The Conception of the Meson Field Some Reminiscences and Epistemological Comments [1968e]

  • Robert S. Cohen
  • John J. Stachel
Part of the Boston Studies in the Philosophy of Science book series (BSPS, volume 21)


It is difficult to recapture the sensation which the discovery of the neutron produced among the small group of physicists who were then just beginning the investigation of the nuclear structures. The reason for the excitement was that this discovery at once brought some relief to the critical situation that had arisen concerning the role played by electrons in the constitution of nuclei. Squeezed within the volume of a nucleus, these electrons were expected to show extreme relativistic behaviour, and the relativistic quantum theory of the electron, according to which strong electromagnetic fields would lead to transitions to slates of negative energy, offered no reliable guidance. Experimentally, the newly measured value of the spin of 14N suggested that the intranuclear electrons somehow lost their spin; the scattering of γ-rays by nuclear electrons proved equally intractable. Such difficulties instantly vanished if one regarded the neutron, instead of the electron, as a nuclear constituent besides the proton. Heisenberg, taking up the new picture of the nucleus with his wonted vigour and directness of approach, was soon able to show that it could form an adequate basis for a comprehensive account of nuclear phenomena. Certainly, it could not remove all difficulties; those connected with β-decay remained as acute as ever: there was apparently a loss of energy and spin in the process, although the initial and final states had both definite energies and spins.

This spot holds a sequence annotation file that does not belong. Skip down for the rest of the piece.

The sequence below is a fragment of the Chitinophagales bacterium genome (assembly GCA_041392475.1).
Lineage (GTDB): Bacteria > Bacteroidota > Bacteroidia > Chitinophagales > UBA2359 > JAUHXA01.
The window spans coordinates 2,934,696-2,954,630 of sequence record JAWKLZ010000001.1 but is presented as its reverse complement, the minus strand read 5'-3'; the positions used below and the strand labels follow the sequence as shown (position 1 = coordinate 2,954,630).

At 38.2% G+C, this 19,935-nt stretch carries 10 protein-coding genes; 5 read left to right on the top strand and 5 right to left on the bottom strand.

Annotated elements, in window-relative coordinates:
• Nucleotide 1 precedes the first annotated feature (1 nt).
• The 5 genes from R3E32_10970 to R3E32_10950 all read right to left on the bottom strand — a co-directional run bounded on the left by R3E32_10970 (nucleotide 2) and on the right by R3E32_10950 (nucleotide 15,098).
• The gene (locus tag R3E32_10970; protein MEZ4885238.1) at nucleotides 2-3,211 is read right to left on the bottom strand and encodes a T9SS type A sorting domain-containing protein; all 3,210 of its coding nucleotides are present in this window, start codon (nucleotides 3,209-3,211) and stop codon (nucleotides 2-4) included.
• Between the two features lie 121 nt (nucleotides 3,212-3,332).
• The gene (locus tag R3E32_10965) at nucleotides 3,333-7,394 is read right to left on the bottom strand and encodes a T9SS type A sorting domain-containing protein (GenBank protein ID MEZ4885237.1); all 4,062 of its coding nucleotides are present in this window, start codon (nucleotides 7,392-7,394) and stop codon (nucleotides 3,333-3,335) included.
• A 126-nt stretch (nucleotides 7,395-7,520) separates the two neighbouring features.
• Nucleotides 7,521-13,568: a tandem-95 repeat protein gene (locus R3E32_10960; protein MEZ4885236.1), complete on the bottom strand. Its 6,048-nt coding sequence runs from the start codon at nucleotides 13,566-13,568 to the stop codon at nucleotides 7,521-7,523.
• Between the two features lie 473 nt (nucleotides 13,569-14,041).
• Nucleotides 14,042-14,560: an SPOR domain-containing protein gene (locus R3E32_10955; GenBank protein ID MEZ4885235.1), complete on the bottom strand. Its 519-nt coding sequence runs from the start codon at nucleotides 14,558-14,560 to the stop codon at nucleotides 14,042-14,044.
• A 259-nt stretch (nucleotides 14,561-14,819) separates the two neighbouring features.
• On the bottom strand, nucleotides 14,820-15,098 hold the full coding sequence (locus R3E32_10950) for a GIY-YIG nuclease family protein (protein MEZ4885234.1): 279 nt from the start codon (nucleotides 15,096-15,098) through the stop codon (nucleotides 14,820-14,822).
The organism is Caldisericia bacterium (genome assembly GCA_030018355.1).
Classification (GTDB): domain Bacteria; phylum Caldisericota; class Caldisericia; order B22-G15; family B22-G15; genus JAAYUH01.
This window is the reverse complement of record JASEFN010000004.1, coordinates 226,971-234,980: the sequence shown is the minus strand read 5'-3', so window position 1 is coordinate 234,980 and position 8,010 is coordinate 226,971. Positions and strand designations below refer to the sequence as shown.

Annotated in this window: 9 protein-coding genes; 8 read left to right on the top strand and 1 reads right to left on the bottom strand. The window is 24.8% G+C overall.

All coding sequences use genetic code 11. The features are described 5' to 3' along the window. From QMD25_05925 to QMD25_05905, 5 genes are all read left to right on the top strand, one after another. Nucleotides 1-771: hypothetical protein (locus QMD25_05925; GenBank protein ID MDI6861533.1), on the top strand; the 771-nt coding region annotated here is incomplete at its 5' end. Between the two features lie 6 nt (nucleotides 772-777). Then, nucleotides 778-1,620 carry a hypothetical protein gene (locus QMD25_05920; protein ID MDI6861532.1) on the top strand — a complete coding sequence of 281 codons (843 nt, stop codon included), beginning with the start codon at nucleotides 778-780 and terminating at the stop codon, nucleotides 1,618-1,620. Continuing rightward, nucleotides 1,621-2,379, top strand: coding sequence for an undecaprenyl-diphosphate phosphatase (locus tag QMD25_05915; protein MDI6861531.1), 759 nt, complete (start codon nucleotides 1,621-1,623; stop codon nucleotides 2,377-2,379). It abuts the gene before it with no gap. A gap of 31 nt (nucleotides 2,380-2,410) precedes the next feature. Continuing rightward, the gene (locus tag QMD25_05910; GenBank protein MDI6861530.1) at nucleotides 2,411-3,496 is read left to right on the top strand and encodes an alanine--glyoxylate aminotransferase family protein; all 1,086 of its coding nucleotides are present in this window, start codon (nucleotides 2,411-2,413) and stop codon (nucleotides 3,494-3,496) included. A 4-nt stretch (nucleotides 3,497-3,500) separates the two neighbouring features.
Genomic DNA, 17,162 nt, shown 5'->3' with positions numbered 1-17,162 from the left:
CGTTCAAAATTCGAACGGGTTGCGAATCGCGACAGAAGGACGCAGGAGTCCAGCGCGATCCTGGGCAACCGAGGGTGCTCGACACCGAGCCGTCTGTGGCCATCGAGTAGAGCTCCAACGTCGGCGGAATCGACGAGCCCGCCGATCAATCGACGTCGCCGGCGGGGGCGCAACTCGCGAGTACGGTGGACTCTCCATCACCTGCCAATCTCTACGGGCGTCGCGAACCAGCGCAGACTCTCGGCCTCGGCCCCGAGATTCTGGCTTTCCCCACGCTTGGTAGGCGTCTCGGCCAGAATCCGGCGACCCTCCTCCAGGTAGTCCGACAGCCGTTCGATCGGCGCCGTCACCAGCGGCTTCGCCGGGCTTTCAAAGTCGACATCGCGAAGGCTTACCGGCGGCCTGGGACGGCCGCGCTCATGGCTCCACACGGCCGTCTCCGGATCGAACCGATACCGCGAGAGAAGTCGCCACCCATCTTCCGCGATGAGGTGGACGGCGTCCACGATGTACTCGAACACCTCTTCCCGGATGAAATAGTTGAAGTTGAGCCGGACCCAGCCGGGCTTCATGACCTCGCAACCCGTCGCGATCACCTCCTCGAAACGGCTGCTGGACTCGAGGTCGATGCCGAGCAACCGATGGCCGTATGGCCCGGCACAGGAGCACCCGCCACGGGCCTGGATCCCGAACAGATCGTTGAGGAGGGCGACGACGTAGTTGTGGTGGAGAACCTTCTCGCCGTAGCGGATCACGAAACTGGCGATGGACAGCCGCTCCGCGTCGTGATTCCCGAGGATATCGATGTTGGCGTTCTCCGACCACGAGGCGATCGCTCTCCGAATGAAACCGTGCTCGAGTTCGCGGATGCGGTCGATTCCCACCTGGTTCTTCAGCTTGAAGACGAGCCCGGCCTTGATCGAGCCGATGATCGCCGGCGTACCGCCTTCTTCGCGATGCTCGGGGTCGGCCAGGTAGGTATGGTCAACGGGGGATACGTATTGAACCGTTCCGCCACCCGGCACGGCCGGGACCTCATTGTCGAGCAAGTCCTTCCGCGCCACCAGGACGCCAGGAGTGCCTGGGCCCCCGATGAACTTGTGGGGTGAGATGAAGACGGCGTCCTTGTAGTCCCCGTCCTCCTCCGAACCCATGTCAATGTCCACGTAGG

Cosmic Radiation Particle Aspect Meson Field Relativistic Quantum Theory Epistemological Comment 
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Copyright information

© D. Reidel Publishing Company, Dordrecht, Holland 1979

Authors and Affiliations

  • Robert S. Cohen
  • John J. Stachel

There are no affiliations available

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